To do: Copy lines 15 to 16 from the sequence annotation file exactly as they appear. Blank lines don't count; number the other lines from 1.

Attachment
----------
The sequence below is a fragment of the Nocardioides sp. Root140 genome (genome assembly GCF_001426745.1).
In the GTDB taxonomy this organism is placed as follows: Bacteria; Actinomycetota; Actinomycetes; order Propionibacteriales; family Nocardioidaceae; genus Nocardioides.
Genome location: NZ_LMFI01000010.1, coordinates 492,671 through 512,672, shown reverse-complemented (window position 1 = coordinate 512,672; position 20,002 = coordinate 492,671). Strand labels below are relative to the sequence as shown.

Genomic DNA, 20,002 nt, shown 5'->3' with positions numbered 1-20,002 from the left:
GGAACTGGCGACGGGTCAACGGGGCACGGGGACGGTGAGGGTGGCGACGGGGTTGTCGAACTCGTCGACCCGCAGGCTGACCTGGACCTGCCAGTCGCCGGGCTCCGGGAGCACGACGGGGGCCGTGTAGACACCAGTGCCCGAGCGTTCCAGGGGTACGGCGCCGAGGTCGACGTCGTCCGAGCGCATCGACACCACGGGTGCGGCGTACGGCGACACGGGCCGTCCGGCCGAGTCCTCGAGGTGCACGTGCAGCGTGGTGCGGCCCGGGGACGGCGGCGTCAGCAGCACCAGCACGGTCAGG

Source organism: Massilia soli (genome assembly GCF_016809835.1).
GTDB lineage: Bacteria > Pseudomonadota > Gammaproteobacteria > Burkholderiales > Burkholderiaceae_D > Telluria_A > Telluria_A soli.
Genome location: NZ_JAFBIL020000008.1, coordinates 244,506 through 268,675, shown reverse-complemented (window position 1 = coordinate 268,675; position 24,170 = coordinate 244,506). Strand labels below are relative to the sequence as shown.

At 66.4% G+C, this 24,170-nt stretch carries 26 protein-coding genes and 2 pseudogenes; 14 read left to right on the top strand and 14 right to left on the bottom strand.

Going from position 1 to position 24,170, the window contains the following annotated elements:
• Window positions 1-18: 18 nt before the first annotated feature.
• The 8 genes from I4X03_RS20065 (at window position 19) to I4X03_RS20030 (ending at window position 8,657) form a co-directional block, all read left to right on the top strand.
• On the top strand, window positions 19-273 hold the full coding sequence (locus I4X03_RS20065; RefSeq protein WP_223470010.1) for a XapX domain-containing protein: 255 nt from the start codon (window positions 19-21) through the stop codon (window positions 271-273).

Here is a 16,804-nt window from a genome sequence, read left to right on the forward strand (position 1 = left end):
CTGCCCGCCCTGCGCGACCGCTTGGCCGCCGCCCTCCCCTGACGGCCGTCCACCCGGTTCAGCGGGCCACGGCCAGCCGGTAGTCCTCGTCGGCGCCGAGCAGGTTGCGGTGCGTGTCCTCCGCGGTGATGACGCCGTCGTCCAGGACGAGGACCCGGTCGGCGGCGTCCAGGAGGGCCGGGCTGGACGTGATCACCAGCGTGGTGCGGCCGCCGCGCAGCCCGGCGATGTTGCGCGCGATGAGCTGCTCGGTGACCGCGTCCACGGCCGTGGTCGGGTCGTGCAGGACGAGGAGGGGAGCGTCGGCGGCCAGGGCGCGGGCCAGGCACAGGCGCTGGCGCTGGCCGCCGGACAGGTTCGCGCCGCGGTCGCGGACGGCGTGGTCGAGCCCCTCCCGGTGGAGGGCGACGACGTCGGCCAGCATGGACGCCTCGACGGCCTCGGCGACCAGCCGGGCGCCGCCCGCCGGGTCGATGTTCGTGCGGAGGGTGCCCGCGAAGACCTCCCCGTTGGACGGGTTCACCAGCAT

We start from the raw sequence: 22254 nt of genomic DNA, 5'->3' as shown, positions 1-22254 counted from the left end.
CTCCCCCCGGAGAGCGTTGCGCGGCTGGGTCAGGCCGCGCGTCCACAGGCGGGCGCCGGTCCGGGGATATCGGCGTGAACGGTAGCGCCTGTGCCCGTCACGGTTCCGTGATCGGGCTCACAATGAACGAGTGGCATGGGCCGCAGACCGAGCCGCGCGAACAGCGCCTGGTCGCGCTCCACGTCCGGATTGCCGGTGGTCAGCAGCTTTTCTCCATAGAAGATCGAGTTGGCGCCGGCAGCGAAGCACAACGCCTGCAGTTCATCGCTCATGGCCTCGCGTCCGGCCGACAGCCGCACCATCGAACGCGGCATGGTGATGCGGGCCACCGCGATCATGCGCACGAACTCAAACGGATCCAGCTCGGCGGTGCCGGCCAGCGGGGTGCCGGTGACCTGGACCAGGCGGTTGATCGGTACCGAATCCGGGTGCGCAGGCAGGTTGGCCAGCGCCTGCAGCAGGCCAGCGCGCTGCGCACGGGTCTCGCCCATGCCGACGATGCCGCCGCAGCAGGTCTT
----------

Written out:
CTGCCCGCCCTGCGCGACCGCTTGGCCGCCGCCCTCCCCTGACGGCCGTCCACCCGGTTCAGCGGGCCACGGCCAGCCGGTAGTCCTCGTCGGCGCCGAGCAGGTTGCGGTGCGTGTCCTCCGCGGTGATGACGCCGTCGTCCAGGACGAGGACCCGGTCGGCGGCGTCCAGGAGGGCCGGGCTGGACGTGATCACCAGCGTGGTGCGGCCGCCGCGCAGCCCGGCGATGTTGCGCGCGATGAGCTGCTCGGTGACCGCGTCCACGGCCGTGGTCGGGTCGTGCAGGACGAGGAGGGGAGCGTCGGCGGCCAGGGCGCGGGCCAGGCACAGGCGCTGGCGCTGGCCGCCGGACAGGTTCGCGCCGCGGTCGCGGACGGCGTGGTCGAGCCCCTCCCGGTGGAGGGCGACGACGTCGGCCAGCATGGACGCCTCGACGGCCTCGGCGACCAGCCGGGCGCCGCCCGCCGGGTCGATGTTCGTGCGGAGGGTGCCCGCGAAGACCTCCCCGTTGGACGGGTTCACCAGCAT

We start from the raw sequence: 22254 nt of genomic DNA, 5'->3' as shown, positions 1-22254 counted from the left end.